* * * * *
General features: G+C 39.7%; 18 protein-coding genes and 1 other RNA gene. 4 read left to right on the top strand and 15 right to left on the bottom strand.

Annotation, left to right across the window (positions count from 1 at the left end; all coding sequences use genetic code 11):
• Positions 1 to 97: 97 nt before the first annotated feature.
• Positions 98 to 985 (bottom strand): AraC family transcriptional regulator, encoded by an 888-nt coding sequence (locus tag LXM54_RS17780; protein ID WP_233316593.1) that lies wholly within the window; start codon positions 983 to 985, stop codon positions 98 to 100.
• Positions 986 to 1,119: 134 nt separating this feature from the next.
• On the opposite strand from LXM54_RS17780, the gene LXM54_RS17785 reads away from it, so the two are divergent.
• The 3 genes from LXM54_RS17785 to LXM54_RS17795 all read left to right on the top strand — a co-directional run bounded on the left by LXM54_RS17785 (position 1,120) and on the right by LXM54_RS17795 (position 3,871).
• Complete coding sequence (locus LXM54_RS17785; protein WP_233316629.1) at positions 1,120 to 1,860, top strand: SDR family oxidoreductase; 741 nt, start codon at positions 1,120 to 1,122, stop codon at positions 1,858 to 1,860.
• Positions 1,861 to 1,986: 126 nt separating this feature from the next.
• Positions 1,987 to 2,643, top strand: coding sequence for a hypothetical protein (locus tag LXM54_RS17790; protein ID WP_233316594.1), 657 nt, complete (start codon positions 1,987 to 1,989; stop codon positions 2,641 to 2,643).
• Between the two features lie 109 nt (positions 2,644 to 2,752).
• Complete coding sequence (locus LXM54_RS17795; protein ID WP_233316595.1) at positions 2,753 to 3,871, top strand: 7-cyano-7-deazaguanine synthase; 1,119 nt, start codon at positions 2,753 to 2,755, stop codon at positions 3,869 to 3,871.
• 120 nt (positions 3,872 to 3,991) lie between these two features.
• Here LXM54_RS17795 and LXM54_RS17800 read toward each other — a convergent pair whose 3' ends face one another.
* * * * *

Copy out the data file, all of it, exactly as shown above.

General features: G+C 39.7%; 18 protein-coding genes and 1 other RNA gene. 4 read left to right on the top strand and 15 right to left on the bottom strand.

Annotation, left to right across the window (positions count from 1 at the left end; all coding sequences use genetic code 11):
• Positions 1 to 97: 97 nt before the first annotated feature.
• Positions 98 to 985 (bottom strand): AraC family transcriptional regulator, encoded by an 888-nt coding sequence (locus tag LXM54_RS17780; protein ID WP_233316593.1) that lies wholly within the window; start codon positions 983 to 985, stop codon positions 98 to 100.
• Positions 986 to 1,119: 134 nt separating this feature from the next.
• On the opposite strand from LXM54_RS17780, the gene LXM54_RS17785 reads away from it, so the two are divergent.
• The 3 genes from LXM54_RS17785 to LXM54_RS17795 all read left to right on the top strand — a co-directional run bounded on the left by LXM54_RS17785 (position 1,120) and on the right by LXM54_RS17795 (position 3,871).
• Complete coding sequence (locus LXM54_RS17785; protein WP_233316629.1) at positions 1,120 to 1,860, top strand: SDR family oxidoreductase; 741 nt, start codon at positions 1,120 to 1,122, stop codon at positions 1,858 to 1,860.
• Positions 1,861 to 1,986: 126 nt separating this feature from the next.
• Positions 1,987 to 2,643, top strand: coding sequence for a hypothetical protein (locus tag LXM54_RS17790; protein ID WP_233316594.1), 657 nt, complete (start codon positions 1,987 to 1,989; stop codon positions 2,641 to 2,643).
• Between the two features lie 109 nt (positions 2,644 to 2,752).
• Complete coding sequence (locus LXM54_RS17795; protein ID WP_233316595.1) at positions 2,753 to 3,871, top strand: 7-cyano-7-deazaguanine synthase; 1,119 nt, start codon at positions 2,753 to 2,755, stop codon at positions 3,869 to 3,871.
• 120 nt (positions 3,872 to 3,991) lie between these two features.
• Here LXM54_RS17795 and LXM54_RS17800 read toward each other — a convergent pair whose 3' ends face one another.